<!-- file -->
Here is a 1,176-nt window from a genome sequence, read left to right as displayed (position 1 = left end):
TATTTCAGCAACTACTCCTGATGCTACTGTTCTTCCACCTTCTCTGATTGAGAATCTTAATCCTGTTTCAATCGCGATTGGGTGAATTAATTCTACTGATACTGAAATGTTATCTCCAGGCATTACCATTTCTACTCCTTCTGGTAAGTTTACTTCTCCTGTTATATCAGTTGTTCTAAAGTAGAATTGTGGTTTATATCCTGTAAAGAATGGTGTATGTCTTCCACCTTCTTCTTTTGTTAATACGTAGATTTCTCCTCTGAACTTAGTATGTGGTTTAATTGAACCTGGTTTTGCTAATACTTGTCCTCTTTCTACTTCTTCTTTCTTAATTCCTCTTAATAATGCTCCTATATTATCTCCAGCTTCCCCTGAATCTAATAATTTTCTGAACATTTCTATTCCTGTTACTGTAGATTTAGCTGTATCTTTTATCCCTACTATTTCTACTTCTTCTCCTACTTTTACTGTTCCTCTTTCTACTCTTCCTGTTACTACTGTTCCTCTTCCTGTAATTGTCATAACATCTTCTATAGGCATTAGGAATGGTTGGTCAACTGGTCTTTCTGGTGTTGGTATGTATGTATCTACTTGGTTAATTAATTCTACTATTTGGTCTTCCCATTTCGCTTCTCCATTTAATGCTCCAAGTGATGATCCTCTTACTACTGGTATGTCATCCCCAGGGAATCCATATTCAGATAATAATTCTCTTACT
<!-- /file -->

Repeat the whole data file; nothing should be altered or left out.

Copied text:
Here is a 1,176-nt window from a genome sequence, read left to right as displayed (position 1 = left end):
TATTTCAGCAACTACTCCTGATGCTACTGTTCTTCCACCTTCTCTGATTGAGAATCTTAATCCTGTTTCAATCGCGATTGGGTGAATTAATTCTACTGATACTGAAATGTTATCTCCAGGCATTACCATTTCTACTCCTTCTGGTAAGTTTACTTCTCCTGTTATATCAGTTGTTCTAAAGTAGAATTGTGGTTTATATCCTGTAAAGAATGGTGTATGTCTTCCACCTTCTTCTTTTGTTAATACGTAGATTTCTCCTCTGAACTTAGTATGTGGTTTAATTGAACCTGGTTTTGCTAATACTTGTCCTCTTTCTACTTCTTCTTTCTTAATTCCTCTTAATAATGCTCCTATATTATCTCCAGCTTCCCCTGAATCTAATAATTTTCTGAACATTTCTATTCCTGTTACTGTAGATTTAGCTGTATCTTTTATCCCTACTATTTCTACTTCTTCTCCTACTTTTACTGTTCCTCTTTCTACTCTTCCTGTTACTACTGTTCCTCTTCCTGTAATTGTCATAACATCTTCTATAGGCATTAGGAATGGTTGGTCAACTGGTCTTTCTGGTGTTGGTATGTATGTATCTACTTGGTTAATTAATTCTACTATTTGGTCTTCCCATTTCGCTTCTCCATTTAATGCTCCAAGTGATGATCCTCTTACTACTGGTATGTCATCCCCAGGGAATCCATATTCAGATAATAATTCTCTTACT